At first glance – and only at first glance – the UK government’s position over the parliamentary debate on India’s farm laws would appear sound — that this was a debate in parliament and not the British government’s doing, and that in a democracy elected members, and everyone else, has a right to free speech.
So, on the face of it, if a dozen or so MPs gather in a room adjacent to the parliament building, joined by some others online to air their views, the UK government could not possibly be held answerable. But the argument over parliamentary procedures and democratic principles may be only a smokescreen over positions of the UK government, and not just some MPs, on the farmers protests in India.
It is the quick endorsement of the petition by a government spokesperson, and the less than supportive position taken by UK’s minister for South Asia Nigel Adams that has caused concern, and consternation, among Indian officials. For that the UK government is responsible and not just a handful of MPs offering their views in three-minute time capsules.
The UK government spoke in support of the petition even before the debate could begin. “Media freedom is vital for the protection of human rights and journalists all around the world must be free to do their job and to hold authorities to account without fear of arrest or violence,” a spokesperson announced before the petition could be debated.
“Free press plays a crucial role in our democracies and the government are putting their full weight behind this including through our membership of the Media Freedom Coalition,” the spokesperson said.
Indian officials are concerned over UK government’s “full weight” behind the petition, not democratic expression through free debate. It endorsed the allegations the petition made without taking on board any counter-argument from the Indian government, or any that any MP participating in the debate may make. And one MP certainly did.
There could be concerns, questions certainly, over the alacrity with which this debate was held in the first place. Established democratic procedure requires a parliamentary debate over any petition that crosses 100,000 signatures. But there is an older petition on child poverty that has crossed a million signatures, not just 100,000, that has not yet been debated. This one was listed with extraordinary speed, and the UK government promptly used it as springboard to condemn the Indian government in line with the petition.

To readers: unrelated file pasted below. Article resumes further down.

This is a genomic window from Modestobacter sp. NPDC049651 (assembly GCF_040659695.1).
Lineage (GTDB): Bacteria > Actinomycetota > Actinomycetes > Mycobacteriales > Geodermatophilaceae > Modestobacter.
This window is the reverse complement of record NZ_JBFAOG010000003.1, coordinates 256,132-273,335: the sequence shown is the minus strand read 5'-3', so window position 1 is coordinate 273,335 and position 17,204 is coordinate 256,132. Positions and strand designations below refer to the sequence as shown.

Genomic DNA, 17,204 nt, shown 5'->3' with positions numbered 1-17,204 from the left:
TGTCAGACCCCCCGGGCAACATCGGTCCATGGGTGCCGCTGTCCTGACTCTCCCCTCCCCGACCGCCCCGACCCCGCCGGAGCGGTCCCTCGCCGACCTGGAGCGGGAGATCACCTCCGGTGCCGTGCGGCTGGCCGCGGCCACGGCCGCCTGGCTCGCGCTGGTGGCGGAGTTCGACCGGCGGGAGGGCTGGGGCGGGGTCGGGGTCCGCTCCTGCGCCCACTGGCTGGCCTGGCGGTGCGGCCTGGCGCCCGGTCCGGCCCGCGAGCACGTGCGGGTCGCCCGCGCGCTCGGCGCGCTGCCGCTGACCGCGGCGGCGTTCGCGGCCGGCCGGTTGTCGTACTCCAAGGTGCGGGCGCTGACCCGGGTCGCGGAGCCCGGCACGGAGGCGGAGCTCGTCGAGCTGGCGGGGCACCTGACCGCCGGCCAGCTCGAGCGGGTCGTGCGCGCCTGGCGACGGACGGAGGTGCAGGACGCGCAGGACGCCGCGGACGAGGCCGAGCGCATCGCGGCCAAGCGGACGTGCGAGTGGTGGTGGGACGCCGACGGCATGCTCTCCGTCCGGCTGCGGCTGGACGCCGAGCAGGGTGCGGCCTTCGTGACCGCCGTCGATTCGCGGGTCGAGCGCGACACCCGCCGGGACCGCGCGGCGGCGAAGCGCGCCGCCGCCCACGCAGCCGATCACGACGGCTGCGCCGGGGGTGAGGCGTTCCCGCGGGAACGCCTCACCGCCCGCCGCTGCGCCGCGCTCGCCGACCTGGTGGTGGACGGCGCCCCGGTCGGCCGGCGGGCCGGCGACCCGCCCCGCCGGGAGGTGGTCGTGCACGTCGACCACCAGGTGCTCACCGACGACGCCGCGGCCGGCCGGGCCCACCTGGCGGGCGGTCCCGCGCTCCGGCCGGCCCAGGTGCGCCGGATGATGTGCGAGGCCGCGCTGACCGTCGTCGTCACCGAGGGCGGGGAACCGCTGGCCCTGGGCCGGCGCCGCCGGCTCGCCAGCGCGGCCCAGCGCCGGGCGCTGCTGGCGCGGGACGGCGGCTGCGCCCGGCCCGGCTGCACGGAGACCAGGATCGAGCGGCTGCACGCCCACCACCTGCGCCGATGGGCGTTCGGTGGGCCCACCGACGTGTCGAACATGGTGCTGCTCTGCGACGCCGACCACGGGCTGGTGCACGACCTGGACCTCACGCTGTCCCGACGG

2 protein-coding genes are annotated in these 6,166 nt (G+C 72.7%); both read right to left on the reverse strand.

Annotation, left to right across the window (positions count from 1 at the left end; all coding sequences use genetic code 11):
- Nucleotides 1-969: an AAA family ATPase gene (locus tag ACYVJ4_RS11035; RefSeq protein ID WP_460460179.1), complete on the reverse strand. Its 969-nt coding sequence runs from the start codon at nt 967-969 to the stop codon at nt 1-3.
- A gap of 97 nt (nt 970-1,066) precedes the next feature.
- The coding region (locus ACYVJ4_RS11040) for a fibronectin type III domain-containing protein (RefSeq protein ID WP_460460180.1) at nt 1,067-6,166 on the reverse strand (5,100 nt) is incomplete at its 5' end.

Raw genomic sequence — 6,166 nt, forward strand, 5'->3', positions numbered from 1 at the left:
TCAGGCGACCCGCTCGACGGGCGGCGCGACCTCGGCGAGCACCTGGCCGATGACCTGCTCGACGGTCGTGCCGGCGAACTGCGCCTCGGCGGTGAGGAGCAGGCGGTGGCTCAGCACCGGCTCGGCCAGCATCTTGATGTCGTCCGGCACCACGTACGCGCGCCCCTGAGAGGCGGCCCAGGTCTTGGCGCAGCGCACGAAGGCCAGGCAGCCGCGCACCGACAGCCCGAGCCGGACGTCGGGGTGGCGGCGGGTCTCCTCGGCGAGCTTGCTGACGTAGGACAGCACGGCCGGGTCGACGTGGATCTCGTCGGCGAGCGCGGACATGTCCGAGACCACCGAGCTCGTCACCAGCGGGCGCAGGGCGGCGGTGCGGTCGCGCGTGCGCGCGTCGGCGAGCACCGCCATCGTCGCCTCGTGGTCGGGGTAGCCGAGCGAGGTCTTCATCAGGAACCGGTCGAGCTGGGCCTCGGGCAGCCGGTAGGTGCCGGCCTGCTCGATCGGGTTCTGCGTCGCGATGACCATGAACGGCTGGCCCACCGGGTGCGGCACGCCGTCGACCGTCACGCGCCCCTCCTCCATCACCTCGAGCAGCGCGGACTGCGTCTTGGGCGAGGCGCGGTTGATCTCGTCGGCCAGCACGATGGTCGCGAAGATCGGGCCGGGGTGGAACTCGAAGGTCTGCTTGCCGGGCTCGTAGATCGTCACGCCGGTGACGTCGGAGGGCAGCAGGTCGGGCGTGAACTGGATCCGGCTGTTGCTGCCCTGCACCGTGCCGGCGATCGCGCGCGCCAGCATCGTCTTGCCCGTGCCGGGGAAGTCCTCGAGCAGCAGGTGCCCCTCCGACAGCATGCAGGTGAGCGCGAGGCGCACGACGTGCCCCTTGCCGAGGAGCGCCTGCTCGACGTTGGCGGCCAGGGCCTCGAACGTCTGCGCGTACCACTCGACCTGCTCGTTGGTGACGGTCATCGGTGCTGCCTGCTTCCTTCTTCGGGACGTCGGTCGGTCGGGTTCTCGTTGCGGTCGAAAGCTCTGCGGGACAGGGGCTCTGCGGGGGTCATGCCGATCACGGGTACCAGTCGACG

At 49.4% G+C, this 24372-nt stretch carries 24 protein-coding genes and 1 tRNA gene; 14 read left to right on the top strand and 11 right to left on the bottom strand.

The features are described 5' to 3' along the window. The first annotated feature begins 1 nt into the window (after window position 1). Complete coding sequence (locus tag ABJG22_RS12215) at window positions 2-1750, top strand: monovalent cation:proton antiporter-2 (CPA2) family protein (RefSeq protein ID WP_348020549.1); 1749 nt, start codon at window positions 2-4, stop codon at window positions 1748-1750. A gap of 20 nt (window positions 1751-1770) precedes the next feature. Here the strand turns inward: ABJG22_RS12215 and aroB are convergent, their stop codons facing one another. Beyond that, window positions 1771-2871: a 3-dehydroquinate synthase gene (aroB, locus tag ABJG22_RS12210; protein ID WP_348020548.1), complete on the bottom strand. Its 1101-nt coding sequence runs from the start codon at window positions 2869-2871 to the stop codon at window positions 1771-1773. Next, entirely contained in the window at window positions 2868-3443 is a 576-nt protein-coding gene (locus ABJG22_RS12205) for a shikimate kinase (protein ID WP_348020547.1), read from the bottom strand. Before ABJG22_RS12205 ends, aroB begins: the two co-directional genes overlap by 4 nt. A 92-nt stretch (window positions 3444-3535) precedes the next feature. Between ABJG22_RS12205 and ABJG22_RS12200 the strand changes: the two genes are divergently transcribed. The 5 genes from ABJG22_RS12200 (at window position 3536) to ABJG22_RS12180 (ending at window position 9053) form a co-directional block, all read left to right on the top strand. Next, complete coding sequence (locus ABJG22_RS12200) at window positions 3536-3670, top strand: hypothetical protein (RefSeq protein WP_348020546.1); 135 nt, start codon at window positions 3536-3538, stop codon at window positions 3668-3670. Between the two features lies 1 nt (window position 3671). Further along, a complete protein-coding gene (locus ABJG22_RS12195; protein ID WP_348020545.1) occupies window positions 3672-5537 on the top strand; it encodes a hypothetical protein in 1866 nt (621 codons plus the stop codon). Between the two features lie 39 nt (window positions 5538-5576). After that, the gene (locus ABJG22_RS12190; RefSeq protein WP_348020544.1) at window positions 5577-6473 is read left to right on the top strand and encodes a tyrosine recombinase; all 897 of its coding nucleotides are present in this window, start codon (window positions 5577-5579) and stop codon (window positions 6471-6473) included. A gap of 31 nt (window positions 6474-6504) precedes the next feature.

Replying to the debate Minister Nigel Adams stopped far short of offering legitimate support for the Indian government position on several counts.
The petition had been drafted, more than a bit deviously, in support of safety of protesters and the right to report freely, not on the farm laws themselves. That distinction the minister acknowledged. But he did not quite acknowledge just how many farmers had joined demonstrations and for just how long. And that they had done so safely; deaths through the course of the protests were not the consequence of any actions by the government or the police force.
It’s evidently not been the case that the farmers protests were not reported in India; at the time the petition was listed, the protests were being reported daily to the exclusion of most other issues at the time. And yet, Nigel Adams issued only admonishment to the Indian government.
The UK government believes that freedom of speech, internet freedom and the right to peaceful protest are vital to any democracy, he said. “We look to the Indian Government to uphold the freedoms and rights guaranteed to the Indian people by the constitution and by the international instruments to which India is party.” In effect telling India it had better do as it says, and as it is committed to. Such concerns had been raised with Indian authorities, and will continue to be, he told MPs. The Indian government was not going to take kindly to such a scolding tone.
And if the Indian media may have reported freely, Nigel Adams thought it the result to some extent of British influence. India has a “vibrant media scene” that the UK government has worked to support through the Chevening scholarships, he said. Last year “we supported the Thomson Reuters Foundation to run workshops for Indian journalists to help them report on human rights issues.” So where media failed, the Indian government had restrained it; where it worked, the British helped it.
Some support for the Indian government was offered by Conservative MP Theresa Villiers. When thousands are involved in demonstrations and encampments lasting months, “no policing response can altogether avoid controversial episodes,” she said. “After all, complaints about police officers here in the UK are frequently made after mass protests, but that is not evidence that democratic values are under threat in this country, and nor is it in India.”
That is the kind of supportive language the Indian government would have liked to hear from the UK government. It heard far less that that.